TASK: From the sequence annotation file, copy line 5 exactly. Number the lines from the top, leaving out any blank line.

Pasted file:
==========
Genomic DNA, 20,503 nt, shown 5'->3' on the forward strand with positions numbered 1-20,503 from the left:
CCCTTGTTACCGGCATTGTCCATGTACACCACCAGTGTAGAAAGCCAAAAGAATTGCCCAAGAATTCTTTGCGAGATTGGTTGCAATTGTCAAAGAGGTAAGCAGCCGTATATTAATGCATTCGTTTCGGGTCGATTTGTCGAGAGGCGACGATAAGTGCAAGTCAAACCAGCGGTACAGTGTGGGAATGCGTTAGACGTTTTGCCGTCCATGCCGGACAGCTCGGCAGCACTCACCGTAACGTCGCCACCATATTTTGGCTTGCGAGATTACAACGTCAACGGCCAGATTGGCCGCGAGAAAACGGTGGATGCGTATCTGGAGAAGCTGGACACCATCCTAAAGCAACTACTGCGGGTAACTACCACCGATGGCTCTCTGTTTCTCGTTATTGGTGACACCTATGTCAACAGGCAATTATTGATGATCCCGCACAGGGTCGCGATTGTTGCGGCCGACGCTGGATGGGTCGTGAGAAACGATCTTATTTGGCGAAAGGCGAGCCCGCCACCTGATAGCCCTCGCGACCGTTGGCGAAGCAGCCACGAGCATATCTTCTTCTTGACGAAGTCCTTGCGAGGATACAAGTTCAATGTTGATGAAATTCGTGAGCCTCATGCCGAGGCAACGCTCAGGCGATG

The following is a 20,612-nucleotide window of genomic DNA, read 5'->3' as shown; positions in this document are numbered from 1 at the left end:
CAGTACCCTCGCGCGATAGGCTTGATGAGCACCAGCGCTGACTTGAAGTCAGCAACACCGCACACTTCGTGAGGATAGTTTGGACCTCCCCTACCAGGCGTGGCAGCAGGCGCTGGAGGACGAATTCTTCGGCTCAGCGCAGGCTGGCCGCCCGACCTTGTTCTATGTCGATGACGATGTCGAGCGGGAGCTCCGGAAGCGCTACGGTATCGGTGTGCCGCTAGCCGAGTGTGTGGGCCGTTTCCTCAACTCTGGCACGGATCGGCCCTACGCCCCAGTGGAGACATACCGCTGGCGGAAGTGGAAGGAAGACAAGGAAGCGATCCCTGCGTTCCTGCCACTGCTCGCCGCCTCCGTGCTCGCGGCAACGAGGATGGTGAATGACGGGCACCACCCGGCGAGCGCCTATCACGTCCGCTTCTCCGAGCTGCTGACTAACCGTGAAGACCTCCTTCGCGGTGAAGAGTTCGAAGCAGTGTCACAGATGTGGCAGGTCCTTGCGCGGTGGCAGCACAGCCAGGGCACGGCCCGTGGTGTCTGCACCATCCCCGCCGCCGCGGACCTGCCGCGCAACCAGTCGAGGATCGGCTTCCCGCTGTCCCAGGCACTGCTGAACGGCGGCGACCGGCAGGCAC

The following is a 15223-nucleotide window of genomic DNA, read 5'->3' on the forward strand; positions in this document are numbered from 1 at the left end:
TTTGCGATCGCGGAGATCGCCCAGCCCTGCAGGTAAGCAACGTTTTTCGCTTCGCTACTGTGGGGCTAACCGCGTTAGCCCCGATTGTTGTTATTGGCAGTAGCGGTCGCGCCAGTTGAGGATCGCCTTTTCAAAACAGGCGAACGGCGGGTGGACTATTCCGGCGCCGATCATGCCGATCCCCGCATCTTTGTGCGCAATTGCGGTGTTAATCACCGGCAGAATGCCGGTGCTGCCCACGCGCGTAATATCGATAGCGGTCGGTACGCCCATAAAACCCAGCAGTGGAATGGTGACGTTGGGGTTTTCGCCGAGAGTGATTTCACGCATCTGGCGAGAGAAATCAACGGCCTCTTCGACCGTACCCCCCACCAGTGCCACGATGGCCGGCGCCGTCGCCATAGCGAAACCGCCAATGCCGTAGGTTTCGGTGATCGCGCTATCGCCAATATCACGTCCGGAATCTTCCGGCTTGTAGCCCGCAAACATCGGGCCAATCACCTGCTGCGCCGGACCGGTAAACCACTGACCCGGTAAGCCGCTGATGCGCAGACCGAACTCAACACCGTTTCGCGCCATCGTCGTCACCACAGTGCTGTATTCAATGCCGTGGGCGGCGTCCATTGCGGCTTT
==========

The following is a 15223-nucleotide window of genomic DNA, read 5'->3' on the forward strand; positions in this document are numbered from 1 at the left end: